I started today on what, according to the book is an easy job, replacing or rather installing (PO left it out) a new thermostat on my series 1 4.2. I got the nuts off the housing with a bit of work but can’t see how to get the housing off the studs because of the water pump pipe under the housing. What am I missing? Should I be thinking of removing the whole coolant rail or just give up and take off the cylinder head. I’m loath to go that far because the engine runs really well and very smoothly but cool so no heater and I’m sure not optimum ignition since the engine never gets to temperature.
Any advice on how to get this thing off would be appreciated.
You must have an early car with studs instead of bolts. Did you get off all three nuts? there is one hidden deep under the header tank. If so then the only thing holding it on is corrosion/gasket material and that bypass hose that goes to the water pump. Cut it if you can’t get it off. It’s only a $7 or $8 hose - there is no reason to remove the manifold or head (don’t do that just for the thermostat). But you definitely need to have a thermostat in place or you will have problems if you drive the car any distance.
There is a document floating around that gives some ridiculous advice about using a thermostat without a bypass block-off foot. Don’t do it - use the correct thermostat. If you don’t the car will take forever to warm up and then overheat because of the massive Series 1 bypass being open - allowing alot of coolant to bypass the radiator.
Follow rust free Mike’s advice.
You don’t need to take the rail off or the head.
There are 3 bolts holding the bits together; and the hidden one runs the length of the thermostat housing.
I went through this very same thing with my Series II but I snapped the heads off the bolts, and the bolts were also rusted in the housing. It took a lot of penetrating oil, heat, and swearing before it was freed.
For me this kinda turned into where I am at now. the PO didn’t have a thermostat in place so the engine never got warm; which caused excessive skirt and piston wear, now I’ve got a loose bottom end…
Thanks Mike and Mark
Yes my car has studs, not bolts. I can see it would be a whole lot easier with bolts so maybe I will try to get the studs out and use bolts instead. I did get the nuts off the three studs without too much problem so maybe cutting off the hose is the answer though that means that unless I can get the studs off I’ll end up trying to get the housing back onto studs with the replacement bypass hose fouling things.
I’ll get back to it today and report back on what I find and decide.
I replaced mine ('85) recently and snapped off one of the long bolts as it turned out to be completely encrusted with corrosion in the non-threaded part going through the housing. I was happy it was possible to remove the entire manifold. I was able to unscrew the housing from the manifold and tap the bolt out. Darn good thing only one broke, no amount of vice grips or penetrating oil would have gotten that stub out ha!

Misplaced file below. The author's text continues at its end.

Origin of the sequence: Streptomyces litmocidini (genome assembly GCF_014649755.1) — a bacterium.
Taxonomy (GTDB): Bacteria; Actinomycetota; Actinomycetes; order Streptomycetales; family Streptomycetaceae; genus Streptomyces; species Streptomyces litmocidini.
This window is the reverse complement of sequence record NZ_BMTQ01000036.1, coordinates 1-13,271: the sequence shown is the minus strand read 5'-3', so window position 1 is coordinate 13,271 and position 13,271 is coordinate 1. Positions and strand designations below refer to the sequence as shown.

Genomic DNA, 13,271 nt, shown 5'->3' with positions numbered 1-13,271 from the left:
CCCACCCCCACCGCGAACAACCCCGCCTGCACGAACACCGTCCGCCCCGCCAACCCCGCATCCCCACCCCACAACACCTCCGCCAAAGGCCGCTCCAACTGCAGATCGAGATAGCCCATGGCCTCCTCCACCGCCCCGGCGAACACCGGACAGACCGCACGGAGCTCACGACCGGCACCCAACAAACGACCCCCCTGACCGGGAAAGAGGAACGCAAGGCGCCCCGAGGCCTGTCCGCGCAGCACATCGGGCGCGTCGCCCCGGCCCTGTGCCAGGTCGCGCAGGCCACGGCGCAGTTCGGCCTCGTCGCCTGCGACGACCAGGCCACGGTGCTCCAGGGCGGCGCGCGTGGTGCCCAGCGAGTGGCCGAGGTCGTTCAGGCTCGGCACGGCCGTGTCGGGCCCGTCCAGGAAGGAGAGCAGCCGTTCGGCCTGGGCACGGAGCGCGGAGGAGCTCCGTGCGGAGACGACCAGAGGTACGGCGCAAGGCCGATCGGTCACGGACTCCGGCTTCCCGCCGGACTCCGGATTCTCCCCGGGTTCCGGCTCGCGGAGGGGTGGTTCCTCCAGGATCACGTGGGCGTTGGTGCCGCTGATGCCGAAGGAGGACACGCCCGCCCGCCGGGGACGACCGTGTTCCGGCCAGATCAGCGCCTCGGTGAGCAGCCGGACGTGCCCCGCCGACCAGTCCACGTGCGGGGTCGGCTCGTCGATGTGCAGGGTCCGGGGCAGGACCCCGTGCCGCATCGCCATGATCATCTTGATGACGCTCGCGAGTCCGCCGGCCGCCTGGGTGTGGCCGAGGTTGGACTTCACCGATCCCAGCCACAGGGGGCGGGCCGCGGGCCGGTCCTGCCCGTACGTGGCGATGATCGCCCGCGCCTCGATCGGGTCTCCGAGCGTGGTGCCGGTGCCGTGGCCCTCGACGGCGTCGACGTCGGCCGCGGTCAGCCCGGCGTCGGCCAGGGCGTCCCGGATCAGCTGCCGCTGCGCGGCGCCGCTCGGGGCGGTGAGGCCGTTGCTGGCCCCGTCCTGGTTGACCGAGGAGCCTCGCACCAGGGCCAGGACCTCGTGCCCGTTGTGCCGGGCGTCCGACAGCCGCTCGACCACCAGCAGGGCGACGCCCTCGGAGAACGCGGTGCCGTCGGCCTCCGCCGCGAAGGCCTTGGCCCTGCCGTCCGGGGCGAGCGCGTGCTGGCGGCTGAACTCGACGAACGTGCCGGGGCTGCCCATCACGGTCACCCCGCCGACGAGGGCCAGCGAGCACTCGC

I tried using the two nuts method to remove one of the short studs with the thermostat housing still in place but too much corrosion and I thought I’d either strip the threads or shear the stud so I stopped. Maybe once I get the housing off it might be easier. At least I’ll be able to get some penetration oil into there and maybe use a bit of heat as well.
I can definitely see how it would be a little bit more fiddly to reinstall the tank and bypass hose with studs instead of bolts. But I think it won’t be too terrible if you’re dealing with a fresh, new supple and soft hose.
One thing that’ll make it easier - be sure the hose is right length and not too long. There’s a Series 3 hose made by Gates that I’ve used a few times (on S3’s) that comes too long and makes it hard to install even with bolts if you don’t trim it.
The book is right, Ian; if you have removed 3 nuts the housing supposedly slides off the studs. The problem with the later cooling set-up is that one long bolt is used - and when corroded; brute force will inevitably break it…
The usual problem is the housing being solidly corroded to the studs, as Mark mention - but hoses must be disconnected from the housing or the pump. Which should not be a problem - or a problem to be solved. Removal of the water rail or head is the last desperate measure when everything else fails…
Thanks all, done and dusted. I cut off the old, stiff bypass pipe and took off the top of the fan shroud plus the breather bits and with not too much brute force I was able to get it off. I was going to try to remove the studs and replace them with bolts but I don’t have a long enough bolt to replace the one long one so I cleaned all the bits and assembled with new gaskets and a new much more flexible pipe and it went together without much drama. I then took it for a spin, 5 miles or so and the temp gauge still never came off cold so there’s maybe something wrong with the sender as well . I have a known good one on another XK engine so I’ll swap them out to see what happens. If not the sender it’s into the wiring we go. How did I ever get time to do this before I was retired?
If you can get the housing off, it will be a whole lot easier. This process for me took about a week to get the housing off. it was a squirt with oil, then wait over night a couple of times. I also took a really big soldering iron, and let sit on the bolts for a while; Then gave the head of the stud / bold a bit of a tap with a hammer.